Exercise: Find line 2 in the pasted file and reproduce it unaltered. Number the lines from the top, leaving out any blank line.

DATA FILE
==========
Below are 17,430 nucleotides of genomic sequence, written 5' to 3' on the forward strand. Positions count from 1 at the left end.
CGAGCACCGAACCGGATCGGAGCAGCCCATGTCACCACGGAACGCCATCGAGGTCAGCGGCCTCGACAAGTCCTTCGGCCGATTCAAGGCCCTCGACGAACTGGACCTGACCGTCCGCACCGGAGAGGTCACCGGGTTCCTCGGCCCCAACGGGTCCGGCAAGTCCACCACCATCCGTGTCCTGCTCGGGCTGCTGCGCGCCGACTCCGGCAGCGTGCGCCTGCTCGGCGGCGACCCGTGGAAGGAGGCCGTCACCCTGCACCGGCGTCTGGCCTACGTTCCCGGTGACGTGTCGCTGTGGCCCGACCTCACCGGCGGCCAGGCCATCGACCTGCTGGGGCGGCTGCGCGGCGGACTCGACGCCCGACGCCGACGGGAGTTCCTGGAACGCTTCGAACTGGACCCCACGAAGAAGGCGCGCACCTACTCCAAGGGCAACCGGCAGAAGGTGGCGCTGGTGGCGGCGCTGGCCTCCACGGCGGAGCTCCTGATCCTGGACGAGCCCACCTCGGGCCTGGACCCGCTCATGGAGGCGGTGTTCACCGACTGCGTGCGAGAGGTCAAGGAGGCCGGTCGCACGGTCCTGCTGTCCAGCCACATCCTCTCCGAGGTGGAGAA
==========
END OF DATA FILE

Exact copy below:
CGAGCACCGAACCGGATCGGAGCAGCCCATGTCACCACGGAACGCCATCGAGGTCAGCGGCCTCGACAAGTCCTTCGGCCGATTCAAGGCCCTCGACGAACTGGACCTGACCGTCCGCACCGGAGAGGTCACCGGGTTCCTCGGCCCCAACGGGTCCGGCAAGTCCACCACCATCCGTGTCCTGCTCGGGCTGCTGCGCGCCGACTCCGGCAGCGTGCGCCTGCTCGGCGGCGACCCGTGGAAGGAGGCCGTCACCCTGCACCGGCGTCTGGCCTACGTTCCCGGTGACGTGTCGCTGTGGCCCGACCTCACCGGCGGCCAGGCCATCGACCTGCTGGGGCGGCTGCGCGGCGGACTCGACGCCCGACGCCGACGGGAGTTCCTGGAACGCTTCGAACTGGACCCCACGAAGAAGGCGCGCACCTACTCCAAGGGCAACCGGCAGAAGGTGGCGCTGGTGGCGGCGCTGGCCTCCACGGCGGAGCTCCTGATCCTGGACGAGCCCACCTCGGGCCTGGACCCGCTCATGGAGGCGGTGTTCACCGACTGCGTGCGAGAGGTCAAGGAGGCCGGTCGCACGGTCCTGCTGTCCAGCCACATCCTCTCCGAGGTGGAGAA